Here is a really good example of the fact that I’m half-Chinese. I have no idea what this is, but I just made it for a snack. It’s sort of like hash browns, but with turnip slices, and condiments fit for dumplings. I gotta say, though, it was a lot simpler to make than either of the above, and its taste satisfied somewhere in between.
Times are getting rough for locally-grown food. I mean that literally: no delicate greens, squash blossoms or lush beefsteak tomatoes. Instead, we’re left with warted roots, thick cabbage and thorn-like prongs of rosemary. It had to happen sometime. But rather than view this new cast of characters with a wistful tear, I thought I’d throw the spotlight on its brightest stars. After all, we’ve done our geeking out over heirloom tomato varieties all summer, now how about those rare strains of potatoes and turnips?
Believe me when I say that the turnips are the best part about this dish. I’ve long been convinced that pan-frying, or searing turnips is the best way to experience the oft-unliked root. Bringing out their natural sugars, by way of browning, is just a good way of getting acquainted with almost anything, and the potatoes notwithstanding.
Here, the turnips are more sweet than bracingly bitter, as in their raw state. They’re sizzled in oil on both sides until shrunken coins with pink skin, and the brown edges have a burnt sugary flavor that adds a roundness and depth. The potatoes, served in the exact same manner, and almost like French fries, are the perfect “gateway” for liking the turnips. You can eat morsels and not know what’s going on. Until your tastebuds kick in, and note the distinct difference.
And what incredible potatoes and turnips they are. You can use any potatoes or turnips for this dish, but the ones I found at Evolutionary Organics’ farmstand at the Greenmarket are just good example that winter produce can be colorful, too. Pink and purple on the inside and out, these heirloom potatoes are great for roasting, with a sweet flavor and crisp texture that’s much less starchy than most. I found it exciting that this farm was growing heirloom varieties of many less-popular vegetables, such as turnips, and picked out these scarlet-red ones (oh, they had green, purple and golden ones, too). And, did you hear? This farm recently had a devastating fire that destroyed much of their supplies. You can donate directly to this farm to help out (or just buy more of their amazing turnips, too).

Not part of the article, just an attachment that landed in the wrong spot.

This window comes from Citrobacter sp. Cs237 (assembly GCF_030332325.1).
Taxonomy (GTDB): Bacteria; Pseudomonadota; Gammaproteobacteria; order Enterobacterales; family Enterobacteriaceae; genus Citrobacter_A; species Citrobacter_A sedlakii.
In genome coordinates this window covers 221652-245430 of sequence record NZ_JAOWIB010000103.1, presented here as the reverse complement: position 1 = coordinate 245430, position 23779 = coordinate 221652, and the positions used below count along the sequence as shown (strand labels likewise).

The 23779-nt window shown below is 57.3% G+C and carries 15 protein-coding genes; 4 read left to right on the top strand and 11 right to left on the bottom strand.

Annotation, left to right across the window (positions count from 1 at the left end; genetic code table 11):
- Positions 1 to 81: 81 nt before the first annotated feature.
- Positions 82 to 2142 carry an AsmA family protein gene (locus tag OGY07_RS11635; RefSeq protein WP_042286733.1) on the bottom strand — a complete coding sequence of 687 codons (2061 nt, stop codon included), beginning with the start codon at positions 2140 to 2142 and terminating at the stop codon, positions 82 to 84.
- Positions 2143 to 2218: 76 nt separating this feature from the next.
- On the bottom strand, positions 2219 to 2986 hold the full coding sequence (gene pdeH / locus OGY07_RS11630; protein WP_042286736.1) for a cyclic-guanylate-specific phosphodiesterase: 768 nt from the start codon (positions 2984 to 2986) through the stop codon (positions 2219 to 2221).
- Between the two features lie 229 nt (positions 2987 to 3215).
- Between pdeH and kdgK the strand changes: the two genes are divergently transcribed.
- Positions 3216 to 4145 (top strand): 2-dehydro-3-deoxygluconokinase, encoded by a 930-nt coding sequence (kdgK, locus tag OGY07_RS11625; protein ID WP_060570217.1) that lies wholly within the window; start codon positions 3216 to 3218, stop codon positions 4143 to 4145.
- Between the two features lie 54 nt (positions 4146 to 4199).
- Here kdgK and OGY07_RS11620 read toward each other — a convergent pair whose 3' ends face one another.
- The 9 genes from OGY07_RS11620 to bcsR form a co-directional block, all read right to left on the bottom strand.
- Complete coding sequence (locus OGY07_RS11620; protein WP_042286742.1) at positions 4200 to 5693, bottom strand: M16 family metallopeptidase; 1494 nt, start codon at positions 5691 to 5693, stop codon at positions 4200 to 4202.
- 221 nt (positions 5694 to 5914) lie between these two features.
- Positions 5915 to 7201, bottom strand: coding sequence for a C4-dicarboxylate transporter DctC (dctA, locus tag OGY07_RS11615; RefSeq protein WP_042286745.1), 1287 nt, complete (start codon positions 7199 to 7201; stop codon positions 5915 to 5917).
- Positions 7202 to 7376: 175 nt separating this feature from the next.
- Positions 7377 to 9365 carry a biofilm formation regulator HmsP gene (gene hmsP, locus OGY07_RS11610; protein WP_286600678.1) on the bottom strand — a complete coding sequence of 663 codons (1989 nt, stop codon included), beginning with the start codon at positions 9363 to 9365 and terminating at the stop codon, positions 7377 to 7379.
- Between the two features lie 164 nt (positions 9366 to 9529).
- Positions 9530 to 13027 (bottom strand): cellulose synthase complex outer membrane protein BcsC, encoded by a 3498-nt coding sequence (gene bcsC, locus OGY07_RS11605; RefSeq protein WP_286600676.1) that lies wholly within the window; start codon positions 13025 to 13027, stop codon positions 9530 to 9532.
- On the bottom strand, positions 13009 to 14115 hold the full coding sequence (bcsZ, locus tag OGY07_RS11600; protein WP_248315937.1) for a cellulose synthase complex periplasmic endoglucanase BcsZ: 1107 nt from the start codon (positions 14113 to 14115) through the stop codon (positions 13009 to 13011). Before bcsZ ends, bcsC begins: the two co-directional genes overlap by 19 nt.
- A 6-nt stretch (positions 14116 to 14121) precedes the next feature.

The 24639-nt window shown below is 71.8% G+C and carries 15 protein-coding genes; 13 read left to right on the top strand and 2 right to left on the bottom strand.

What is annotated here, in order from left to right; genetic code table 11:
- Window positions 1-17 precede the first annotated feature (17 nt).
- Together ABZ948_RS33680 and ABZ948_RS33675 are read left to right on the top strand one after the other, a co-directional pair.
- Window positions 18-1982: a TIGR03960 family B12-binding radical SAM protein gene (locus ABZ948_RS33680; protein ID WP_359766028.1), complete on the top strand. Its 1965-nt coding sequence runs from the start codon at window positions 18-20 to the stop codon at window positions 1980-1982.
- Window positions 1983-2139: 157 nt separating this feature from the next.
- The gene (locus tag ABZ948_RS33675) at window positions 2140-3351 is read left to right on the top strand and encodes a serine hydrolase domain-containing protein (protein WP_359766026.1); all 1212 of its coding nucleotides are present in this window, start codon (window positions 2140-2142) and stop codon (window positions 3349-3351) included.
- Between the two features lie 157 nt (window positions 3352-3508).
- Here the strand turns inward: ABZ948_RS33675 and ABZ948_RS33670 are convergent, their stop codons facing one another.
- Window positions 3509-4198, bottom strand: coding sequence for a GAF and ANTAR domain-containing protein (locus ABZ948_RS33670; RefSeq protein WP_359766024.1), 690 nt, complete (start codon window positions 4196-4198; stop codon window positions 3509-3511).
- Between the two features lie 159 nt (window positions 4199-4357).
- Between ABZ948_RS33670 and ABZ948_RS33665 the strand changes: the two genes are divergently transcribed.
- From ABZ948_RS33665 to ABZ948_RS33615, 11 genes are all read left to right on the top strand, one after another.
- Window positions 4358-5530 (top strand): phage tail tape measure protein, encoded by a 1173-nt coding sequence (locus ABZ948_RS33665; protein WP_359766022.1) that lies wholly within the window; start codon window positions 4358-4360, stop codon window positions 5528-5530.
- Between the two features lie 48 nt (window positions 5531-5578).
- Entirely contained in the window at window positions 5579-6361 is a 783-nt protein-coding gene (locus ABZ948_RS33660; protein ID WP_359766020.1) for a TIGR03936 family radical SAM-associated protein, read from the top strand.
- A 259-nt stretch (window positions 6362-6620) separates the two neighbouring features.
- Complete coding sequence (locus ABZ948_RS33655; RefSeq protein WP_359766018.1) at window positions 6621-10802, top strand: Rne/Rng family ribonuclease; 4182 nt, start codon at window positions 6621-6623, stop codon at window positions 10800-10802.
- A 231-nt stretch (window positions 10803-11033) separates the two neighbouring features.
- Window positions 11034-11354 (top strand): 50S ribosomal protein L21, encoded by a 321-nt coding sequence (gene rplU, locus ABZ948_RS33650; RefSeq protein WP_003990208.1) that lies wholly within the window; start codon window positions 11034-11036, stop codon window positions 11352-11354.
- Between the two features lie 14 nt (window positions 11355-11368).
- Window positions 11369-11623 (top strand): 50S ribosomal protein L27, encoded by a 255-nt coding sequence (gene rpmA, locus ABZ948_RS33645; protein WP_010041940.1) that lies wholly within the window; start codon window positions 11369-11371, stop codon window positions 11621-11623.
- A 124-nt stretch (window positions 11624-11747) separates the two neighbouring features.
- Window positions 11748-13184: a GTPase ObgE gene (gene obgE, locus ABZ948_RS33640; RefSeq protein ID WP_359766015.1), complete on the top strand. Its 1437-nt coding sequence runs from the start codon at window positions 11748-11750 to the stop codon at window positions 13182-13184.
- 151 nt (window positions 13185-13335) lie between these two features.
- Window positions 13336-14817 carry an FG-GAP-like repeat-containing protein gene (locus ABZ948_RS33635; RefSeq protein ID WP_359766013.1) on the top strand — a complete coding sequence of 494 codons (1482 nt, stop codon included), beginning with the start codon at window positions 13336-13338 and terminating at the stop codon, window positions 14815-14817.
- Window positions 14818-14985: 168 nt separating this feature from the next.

You can also use any tart, spicy, salty, sour or sweet sauce you want to drizzle on top of your pan-fried potatoes and turnips here, and fresh herbs to garnish for that matter, too. But my go-to favorites, and the most readily available in my fridge, are Chinese hot sauce (or chili and black bean sauce, to be more specific), soy sauce and some green scallions for a little fresh zing. I found myself mopping the vegetables in the droplets of sauce on the plate, as if potatoes and soy sauce were regular old pals. Call me crazy and go for the ketchup instead — I’m not going to judge. But it’s tasty.
It sure beats the hell out of potato chips, if you ask me.
Pan-Fried Potatoes and Turnips with Chile-Soy Sauce & Scallions
(makes 4 small servings)
2 small purple potatoes
2 small pink fingerling potatoes
2 small turnips
2-3 tablespoons vegetable or canola oil
1 tablespoon soy sauce
1 tablespoon Chinese chili sauce (or chili black bean sauce)
salt and pepper
1 scallion, sliced
Trim rough ends from turnips. Slice (with their skins on) both potatoes and turnips to about 1/4-1/3″ discs. Heat a wide, heavy-bottomed or cast-iron pan. Add the oil, and once it begins to crackle, place down the potatoes and turnips in a single layer. Sprinkle with salt and pepper and don’t flip until nicely browned on the bottom (about 2-3 minutes). Reduce heat if browning too quickly. Flip, and cook on opposite side another 3 minutes or so. Season opposite side with another pinch of salt and pepper.
Transfer to a serving plate. In a small bowl, combine the soy sauce and chili sauce and drizzle on top. Sprinkle the scallions on top, and serve.
(for 4 small servings)
4 heirloom potatoes (at $3/lb): $3.00
2 red turnips (at $2/lb): $1.50
1 scallion (at $2/bunch): $0.30
1 tablespoon each soy sauce and chili sauce: $0.60
salt, pepper, vegetable oil: $0.20
Five brownie points: This was made as a salty, greasy, spicy snack that killed an afternoon craving, so it’s not by nature your most healthful side dish. However, the root vegetables, however oily, are lightly-cooked to preserve a lot of their fresh nutrients, which include fiber and potassium, and in the turnips, a good amount of Vitamins K, C and A.
Seven maple leaves: It’s a recipe making simple use of three ingredients, grown in this wintery season at local farms. The only non-local ingredients are the condiments, which are pretty hard to escape as a general cooking rule.